Flow cytometry

Cytology and DNA Analysis of Ameloblastoma - A Case Report

Published on: 23rd January, 2017

Ameloblastoma is a benign odontogenic tumour that may have aggressive biological behavior with local recurrence and metastasis after the surgical resection. We report a case of cytology of recurrent ameloblastoma. The first tumour was diagnosed in the left mandible in 57-yers-old woman thirteen years ago. The patient was operated on, the tumour was enucleated, pathohistological diagnosis of ameloblastoma was put and DNA analysis by flow cytometry of the tumour was performed. DNA analysis showed that the tumour was diploid but proliferative. Two years after the operation, a new tumour appeared on the scar. Fine needle aspiration cytology with ultrasound guidance of the tumour was performed; cytological diagnosis of recurrent ameloblastoma was put and confirmed by pathohistology. Until now the patient is well without any new recurrent ameloblastoma.
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Is advanced Coupling Methods best fitted in Biosensing of Microparticles?

Published on: 17th July, 2017

OCLC Number/Unique Identifier: 7317651486

Microparticles (MPs) are considered important diagnostic biological markers in many diseases with promising predictive value. There are several methods that currently used for the detection of number and characterization of structure and features of MPs. Therefore, the MP detection methods have been remained pretty costly and time consuming. The review is depicted the perspectives to use coupling methods for MP measurement and structure assay. Indeed, there is large body evidence regarding that the combination of atomic force microscopy or coupling nanoparticle tracking analysis (NTA) with microbeads, plasmon resonance method and fluorescence quantum dots could exhibit much more accurate ability to detect both number and structure of MPs when compared with traditional flow cytometry and fluorescent microscopy. Whether several combined methods would be useful for advanced MP detection is not fully clear, while it is extremely promising.
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Characterization of the immune response in neuroimmune disorders in children

Published on: 20th April, 2021

OCLC Number/Unique Identifier: 9026721284

Background: A misguided auto-reactive injury is responsible for several types of central nervous system (CNS) conditions in pediatrics. We propose that, in some of these conditions, the adaptive immune system has a common cellular immune pathogenesis, driven predominantly by T cells, despite variability on the phenotypical clinical presentation. Methods: We have characterized the CD4+/CD8+ adaptive immune response (AIR) on pediatric patients presenting with clinical symptoms compatible with Neuroimmune Disorders (NID). Flow cytometry with deep immunophenotyping of T cells was performed on peripheral blood obtained during the acute clinical phase and compared to an age-matched cohort group (Co). Results: We found that pediatric patients with confirmed NID, exhibit a pattern of dysregulation of CD4+ lineages associated with autoimmune processes. Discussion: The autoimmune associated CD4+ dysregulation was associated with patients with NID, as compared to healthy controls and patients with non-autoimmune diagnoses. If we can improve our capacity for early accurate diagnosis and meaningful disease monitoring of pathogenic T cell subsets, we can both expedite disease detection and may serve as a guide to the administration of effective immunotherapeutic agents.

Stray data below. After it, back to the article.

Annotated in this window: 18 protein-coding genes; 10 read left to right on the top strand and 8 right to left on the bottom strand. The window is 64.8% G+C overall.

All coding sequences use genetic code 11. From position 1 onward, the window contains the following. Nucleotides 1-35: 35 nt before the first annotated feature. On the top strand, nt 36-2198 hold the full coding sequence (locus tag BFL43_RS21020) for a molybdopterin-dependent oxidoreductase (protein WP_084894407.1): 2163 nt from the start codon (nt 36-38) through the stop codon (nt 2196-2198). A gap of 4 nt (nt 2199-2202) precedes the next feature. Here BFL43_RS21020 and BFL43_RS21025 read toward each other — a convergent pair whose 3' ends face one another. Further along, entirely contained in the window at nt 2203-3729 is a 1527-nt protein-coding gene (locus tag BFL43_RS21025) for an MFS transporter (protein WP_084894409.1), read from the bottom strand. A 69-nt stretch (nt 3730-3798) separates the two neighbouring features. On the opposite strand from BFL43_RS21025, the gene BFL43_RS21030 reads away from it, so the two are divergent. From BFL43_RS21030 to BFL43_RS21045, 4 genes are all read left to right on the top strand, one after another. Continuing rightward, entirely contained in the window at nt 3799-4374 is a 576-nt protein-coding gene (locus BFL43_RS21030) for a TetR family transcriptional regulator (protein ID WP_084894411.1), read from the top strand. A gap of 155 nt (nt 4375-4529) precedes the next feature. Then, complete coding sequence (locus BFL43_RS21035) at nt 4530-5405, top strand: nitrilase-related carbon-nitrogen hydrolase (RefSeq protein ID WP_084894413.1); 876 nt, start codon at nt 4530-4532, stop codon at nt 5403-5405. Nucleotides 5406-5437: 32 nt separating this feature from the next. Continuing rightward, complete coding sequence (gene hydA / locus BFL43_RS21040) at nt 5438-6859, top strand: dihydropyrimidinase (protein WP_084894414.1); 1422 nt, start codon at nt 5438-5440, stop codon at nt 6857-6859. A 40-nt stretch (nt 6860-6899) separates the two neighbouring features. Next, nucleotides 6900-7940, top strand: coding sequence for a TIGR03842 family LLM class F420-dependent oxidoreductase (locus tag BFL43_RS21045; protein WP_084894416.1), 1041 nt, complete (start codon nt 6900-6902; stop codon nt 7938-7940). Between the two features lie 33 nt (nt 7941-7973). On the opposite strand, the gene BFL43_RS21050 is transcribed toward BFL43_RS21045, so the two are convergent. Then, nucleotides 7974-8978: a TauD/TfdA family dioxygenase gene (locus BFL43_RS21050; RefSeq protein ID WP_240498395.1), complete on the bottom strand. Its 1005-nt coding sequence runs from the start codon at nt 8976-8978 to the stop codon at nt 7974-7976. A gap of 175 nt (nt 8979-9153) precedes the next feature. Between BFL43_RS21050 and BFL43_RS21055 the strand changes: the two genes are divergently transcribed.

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Flow cytometry potential applications in characterizing solid tumors main phenotype, heterogeneity and circulating cells

Published on: 24th August, 2021

OCLC Number/Unique Identifier: 9213084224

Flow cytometry (FCM) is a unique technique that allows rapid quantitative measurement of multiple parameters on a large number of cells at the individual level. FCM is based on immunolabelling with fluorochrome-conjugated antibodies, leading to high sensitivity and precision while time effective sample preparation. FCM can be performed on tissue following enzymatic or mechanical dissociation. The expression of epithelial antigens and cytokeratin isoforms help in distinguishing tumor cells from adjacent epithelial cells and from tumor infiltrating leukocytes. Tumor phenotypes can be characterized on expression intensity, aberrancies and presence of tumor-associated antigens as well as their cell proliferation rate and eventual heteroploidy. FCM can measure quantitative expression of hormone or growth factor receptors, immunoregulatory proteins to guide adjuvant therapy. Expression of adhesion molecules tells on tumor’s capacity for tissue invasion and metastasis seeding. Tumor heterogeneity can be explored quantitatively and rare, potentially emerging, clones with poor prognosis can be detected. FCM is easily applicable on fine needle aspiration and in any tumor related biological fluids. FCM can also be used to detect circulating tumor cells (CTC) to assess metastatic potential at diagnosis or during treatment. Detecting CTC could allow early detection of tumors before they are clinically expressed although some difficulties still need to be solved. It thus appears that FCM should be in the pathologist tool box to improve cancer diagnosis, classification and prognosis evaluation as well as in orientating personalized adjuvant therapy and immunotherapy. More developments are still required to better known tumor phenotypes and their potential invasiveness
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